Telstra’s €1.25bn deal for Digicel Pacific still in play but not guaranteed, says CEO

Australian telco says Denis O’Brien-owned unit a ‘commercially attractive asset’

Australian telco Telstra has reiterated its interest in acquiring Denis O'Brien's Digicel Pacific unit but stressed that a deal is in no way certain.

In an address to shareholders as the company announced full-year results, chief executive Andrew Penn said Digicel Pacific is a "commercially attractive asset" but that discussions about a possible deal to acquire the company are still under negotiation.

“The discussions are incomplete and it is not certain a transaction will proceed,” he said.

“Given the nature of these discussions, I am not able to say more at this stage other than any transaction will have to meet certain financial parameters. These include Telstra’s financial investment being the minor economic portion of the overall transaction with all other capital being resourced on a non-recourse basis,” Mr Penn added.


Digicel hired Citigroup late last year to advice on a possible sale of its Pacific business, spanning Papua New Guinea to Fiji, Samoa, Vanuatu Tonga and Nauru, after receiving a number of unsolicited approaches for the unit. Telstra, which last month confirmed its interest in the business, has tabled a bid worth an estimated AU$2 billion (€1.25 billion) that would be backed with a loan from the Australian government.

Chinese-owned telco operators, including China Mobile and ZTE, are also reportedly interested in buying Digicel Pacific, which has 3G and 4G mobile phone networks and access to undersea cables.

Digicel Pacific is the least indebted part of the wider group, which convinced bondholders last year to write off $1.6 billion of debt to bring borrowings down to a more sustainable level of about $5.3 billion.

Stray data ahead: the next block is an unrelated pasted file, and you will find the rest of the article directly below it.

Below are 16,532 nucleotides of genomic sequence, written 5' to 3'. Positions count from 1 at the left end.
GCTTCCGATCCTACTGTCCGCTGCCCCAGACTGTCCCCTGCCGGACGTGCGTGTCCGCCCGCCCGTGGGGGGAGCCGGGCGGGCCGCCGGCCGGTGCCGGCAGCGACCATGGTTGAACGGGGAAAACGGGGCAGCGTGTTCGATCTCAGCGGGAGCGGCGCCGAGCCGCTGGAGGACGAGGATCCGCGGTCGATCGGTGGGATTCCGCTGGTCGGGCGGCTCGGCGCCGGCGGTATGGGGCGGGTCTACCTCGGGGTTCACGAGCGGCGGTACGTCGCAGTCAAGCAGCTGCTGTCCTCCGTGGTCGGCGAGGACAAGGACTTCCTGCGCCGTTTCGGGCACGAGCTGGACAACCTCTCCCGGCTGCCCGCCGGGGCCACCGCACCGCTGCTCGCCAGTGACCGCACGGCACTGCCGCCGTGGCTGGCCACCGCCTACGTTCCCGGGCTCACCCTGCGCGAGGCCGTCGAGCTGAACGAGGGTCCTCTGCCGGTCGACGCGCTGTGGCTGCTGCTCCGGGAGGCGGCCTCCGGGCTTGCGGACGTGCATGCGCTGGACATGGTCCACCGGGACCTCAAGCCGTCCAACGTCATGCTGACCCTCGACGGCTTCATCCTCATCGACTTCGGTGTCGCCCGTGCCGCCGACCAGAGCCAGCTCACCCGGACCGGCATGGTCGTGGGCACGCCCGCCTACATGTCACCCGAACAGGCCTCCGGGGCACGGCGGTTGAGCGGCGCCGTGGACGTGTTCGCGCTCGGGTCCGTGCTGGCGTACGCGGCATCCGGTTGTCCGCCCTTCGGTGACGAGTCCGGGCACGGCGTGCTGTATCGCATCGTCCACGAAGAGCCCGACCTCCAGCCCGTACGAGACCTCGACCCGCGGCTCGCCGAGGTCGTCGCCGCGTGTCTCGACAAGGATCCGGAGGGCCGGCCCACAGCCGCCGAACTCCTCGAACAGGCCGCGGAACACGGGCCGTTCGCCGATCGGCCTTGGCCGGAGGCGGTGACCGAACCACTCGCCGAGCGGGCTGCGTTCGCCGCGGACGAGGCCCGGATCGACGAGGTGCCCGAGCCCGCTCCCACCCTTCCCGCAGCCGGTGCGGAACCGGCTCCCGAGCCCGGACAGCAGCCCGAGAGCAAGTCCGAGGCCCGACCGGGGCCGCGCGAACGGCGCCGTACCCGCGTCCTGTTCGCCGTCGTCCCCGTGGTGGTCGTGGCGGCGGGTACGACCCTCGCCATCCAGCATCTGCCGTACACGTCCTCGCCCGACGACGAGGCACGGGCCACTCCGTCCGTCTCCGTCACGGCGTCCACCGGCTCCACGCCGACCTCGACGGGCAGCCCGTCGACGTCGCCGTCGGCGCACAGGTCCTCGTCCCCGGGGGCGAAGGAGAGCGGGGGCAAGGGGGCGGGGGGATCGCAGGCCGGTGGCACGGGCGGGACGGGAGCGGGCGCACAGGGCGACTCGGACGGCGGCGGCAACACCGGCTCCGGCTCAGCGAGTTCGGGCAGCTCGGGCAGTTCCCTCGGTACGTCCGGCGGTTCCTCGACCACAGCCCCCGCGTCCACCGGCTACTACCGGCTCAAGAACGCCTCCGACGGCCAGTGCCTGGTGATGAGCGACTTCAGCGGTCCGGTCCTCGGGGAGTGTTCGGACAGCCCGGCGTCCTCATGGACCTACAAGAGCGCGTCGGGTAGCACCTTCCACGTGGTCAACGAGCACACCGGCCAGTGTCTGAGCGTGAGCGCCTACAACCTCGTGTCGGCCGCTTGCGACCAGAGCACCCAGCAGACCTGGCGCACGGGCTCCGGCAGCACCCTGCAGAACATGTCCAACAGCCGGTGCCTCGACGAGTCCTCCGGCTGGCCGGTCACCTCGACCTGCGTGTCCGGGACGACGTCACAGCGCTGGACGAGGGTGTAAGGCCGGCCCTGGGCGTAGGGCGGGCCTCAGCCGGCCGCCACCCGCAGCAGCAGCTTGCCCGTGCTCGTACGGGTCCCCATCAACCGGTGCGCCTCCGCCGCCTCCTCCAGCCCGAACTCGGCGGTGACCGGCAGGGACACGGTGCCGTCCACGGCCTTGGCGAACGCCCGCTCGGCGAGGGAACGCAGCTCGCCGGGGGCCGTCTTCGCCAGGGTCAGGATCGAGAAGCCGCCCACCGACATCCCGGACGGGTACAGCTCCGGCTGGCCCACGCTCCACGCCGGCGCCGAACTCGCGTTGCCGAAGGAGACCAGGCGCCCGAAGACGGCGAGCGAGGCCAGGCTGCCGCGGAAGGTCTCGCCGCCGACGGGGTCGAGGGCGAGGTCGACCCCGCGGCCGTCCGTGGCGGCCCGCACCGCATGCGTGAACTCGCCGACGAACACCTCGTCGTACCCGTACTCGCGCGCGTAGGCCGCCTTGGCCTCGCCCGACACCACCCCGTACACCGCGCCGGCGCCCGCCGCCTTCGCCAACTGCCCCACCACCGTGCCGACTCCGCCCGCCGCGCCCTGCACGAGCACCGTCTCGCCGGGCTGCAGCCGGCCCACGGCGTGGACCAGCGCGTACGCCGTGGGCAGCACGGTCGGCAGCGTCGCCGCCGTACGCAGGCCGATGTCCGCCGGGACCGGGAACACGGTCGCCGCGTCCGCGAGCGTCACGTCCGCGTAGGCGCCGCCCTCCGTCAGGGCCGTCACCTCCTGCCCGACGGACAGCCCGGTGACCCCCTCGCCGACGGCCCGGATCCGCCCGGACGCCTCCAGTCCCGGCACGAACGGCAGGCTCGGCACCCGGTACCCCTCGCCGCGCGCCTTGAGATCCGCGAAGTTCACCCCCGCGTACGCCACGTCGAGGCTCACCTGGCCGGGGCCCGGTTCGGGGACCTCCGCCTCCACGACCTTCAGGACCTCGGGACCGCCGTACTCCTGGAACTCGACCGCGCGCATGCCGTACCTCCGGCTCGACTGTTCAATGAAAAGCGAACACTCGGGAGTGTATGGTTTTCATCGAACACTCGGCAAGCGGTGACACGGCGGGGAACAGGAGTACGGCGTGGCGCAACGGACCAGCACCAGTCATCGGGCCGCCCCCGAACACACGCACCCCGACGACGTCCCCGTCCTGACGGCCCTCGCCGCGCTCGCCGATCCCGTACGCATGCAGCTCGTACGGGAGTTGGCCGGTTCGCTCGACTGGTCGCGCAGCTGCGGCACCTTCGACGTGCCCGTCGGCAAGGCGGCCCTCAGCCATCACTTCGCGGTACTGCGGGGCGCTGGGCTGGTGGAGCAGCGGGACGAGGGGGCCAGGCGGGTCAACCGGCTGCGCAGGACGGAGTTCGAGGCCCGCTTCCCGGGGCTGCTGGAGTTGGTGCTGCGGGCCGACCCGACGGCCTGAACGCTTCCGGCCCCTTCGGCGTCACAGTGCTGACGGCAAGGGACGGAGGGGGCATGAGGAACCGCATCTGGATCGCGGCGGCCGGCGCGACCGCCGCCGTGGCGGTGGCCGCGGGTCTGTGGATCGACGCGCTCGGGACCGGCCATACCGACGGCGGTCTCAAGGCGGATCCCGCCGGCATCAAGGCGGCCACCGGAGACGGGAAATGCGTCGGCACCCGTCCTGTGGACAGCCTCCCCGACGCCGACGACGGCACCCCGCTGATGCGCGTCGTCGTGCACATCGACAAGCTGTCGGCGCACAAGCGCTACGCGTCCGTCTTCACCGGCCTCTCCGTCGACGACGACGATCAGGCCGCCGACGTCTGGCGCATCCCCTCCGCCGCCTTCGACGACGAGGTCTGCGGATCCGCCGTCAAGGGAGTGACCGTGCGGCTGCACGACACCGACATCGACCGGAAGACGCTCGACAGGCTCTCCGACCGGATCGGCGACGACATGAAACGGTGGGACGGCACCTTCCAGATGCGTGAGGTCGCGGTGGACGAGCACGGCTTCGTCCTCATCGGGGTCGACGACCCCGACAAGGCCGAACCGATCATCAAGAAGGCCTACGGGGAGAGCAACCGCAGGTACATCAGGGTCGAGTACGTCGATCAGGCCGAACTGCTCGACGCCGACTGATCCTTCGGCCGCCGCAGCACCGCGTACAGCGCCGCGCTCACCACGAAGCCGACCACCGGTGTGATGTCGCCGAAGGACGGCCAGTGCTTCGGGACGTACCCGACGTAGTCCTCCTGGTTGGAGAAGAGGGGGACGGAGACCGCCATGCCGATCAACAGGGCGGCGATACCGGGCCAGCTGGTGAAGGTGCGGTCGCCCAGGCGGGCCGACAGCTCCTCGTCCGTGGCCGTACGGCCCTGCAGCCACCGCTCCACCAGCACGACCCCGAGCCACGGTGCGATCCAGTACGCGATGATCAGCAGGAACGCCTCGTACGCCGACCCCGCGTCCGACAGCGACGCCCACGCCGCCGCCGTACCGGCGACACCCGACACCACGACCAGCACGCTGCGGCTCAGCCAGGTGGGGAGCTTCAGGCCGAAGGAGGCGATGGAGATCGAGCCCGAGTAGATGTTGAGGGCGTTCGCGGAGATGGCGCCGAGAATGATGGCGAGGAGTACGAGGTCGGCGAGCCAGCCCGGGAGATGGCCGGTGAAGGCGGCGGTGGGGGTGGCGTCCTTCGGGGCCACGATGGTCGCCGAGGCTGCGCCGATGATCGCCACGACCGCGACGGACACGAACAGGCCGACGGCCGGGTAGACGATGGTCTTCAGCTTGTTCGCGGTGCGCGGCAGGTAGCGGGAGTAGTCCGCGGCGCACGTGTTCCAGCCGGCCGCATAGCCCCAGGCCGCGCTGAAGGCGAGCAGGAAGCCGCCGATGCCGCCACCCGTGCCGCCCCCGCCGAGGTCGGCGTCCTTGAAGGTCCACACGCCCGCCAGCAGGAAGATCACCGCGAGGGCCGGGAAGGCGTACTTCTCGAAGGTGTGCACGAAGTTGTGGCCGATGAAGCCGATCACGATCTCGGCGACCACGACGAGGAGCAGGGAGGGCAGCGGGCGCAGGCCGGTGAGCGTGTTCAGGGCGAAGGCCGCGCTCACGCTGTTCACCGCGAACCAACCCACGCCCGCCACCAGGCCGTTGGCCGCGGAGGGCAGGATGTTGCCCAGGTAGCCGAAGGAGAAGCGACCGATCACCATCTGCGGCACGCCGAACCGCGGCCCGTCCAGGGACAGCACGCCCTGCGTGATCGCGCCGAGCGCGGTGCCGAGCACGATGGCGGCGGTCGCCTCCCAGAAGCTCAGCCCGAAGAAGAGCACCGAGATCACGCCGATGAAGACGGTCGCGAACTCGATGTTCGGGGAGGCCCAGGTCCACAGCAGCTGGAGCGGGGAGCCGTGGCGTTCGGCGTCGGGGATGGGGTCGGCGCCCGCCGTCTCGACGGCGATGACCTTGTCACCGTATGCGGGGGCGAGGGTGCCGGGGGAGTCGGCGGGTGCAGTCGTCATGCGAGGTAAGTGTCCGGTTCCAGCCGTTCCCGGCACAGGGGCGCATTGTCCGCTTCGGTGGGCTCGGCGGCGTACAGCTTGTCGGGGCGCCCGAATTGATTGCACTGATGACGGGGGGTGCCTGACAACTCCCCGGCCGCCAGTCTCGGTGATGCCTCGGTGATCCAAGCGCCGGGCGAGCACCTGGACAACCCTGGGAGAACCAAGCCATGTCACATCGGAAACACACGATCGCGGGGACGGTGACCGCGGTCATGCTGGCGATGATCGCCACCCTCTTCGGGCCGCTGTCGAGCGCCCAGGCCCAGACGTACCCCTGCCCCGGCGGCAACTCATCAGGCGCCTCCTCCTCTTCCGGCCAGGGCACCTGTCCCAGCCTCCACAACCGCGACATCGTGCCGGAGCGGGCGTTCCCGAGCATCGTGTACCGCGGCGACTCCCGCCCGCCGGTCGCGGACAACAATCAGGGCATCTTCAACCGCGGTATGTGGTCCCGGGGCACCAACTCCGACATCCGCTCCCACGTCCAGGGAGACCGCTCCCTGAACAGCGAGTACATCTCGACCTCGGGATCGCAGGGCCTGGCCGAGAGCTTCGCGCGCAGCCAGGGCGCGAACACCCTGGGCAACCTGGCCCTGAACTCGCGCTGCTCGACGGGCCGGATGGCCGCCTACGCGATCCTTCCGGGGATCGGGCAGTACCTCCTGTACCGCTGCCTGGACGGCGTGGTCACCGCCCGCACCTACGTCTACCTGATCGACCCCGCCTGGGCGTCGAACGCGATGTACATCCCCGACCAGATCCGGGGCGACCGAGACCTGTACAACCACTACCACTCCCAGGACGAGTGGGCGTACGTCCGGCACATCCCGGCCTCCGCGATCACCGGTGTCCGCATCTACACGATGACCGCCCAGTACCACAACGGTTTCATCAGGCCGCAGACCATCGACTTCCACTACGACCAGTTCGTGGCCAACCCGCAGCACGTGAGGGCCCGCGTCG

China’s interest

Australian media has previously reported that senior figures in the Australian government are concerned about China’s interest in communications infrastructure in the region. Telstra’s interest in Digicel is believed to be a direct result of the Australian federal government’s wish to see the company acquired by the telecoms giant.

Mr Penn again stressed that while Telstra is keen to acquire Digicel it will only do so if it makes sense to shareholders and delivers an adequate financial return.

“Digicel Pacific is a commercially attractive asset, enjoying a strong market position in the South Pacific region. It generated earnings before interest, taxes, depreciation and amortisation of $235 million in calendar 2020 with a strong margin and has an extensive network,” said Mr Penn.

“But let me also strongly reiterate the comments from our chairman that we will only proceed with a transaction if it is in the interests of our shareholders,” he added.

Under its proposed bid, Telstra would spend up to AU$2,300 million while the government would provide a loan for the rest. The loan, at a rate of 3 per cent, would come from the government’s export credit agency, which can provide loans and guarantees to Australian businesses for projects outside the country.

Telstra on Thursday reported total income of AU$223.1 billion for the 12 months ending June 30th, down 11.6 per cent on the prior year. Earnings before interest, taxes, depreciation and amortisation totalled AU$27.6 billion, 14.2 per cent lower than the same period in 2020. – Additional reporting: Agencies

Charlie Taylor

Charlie Taylor

Charlie Taylor is a former Irish Times business journalist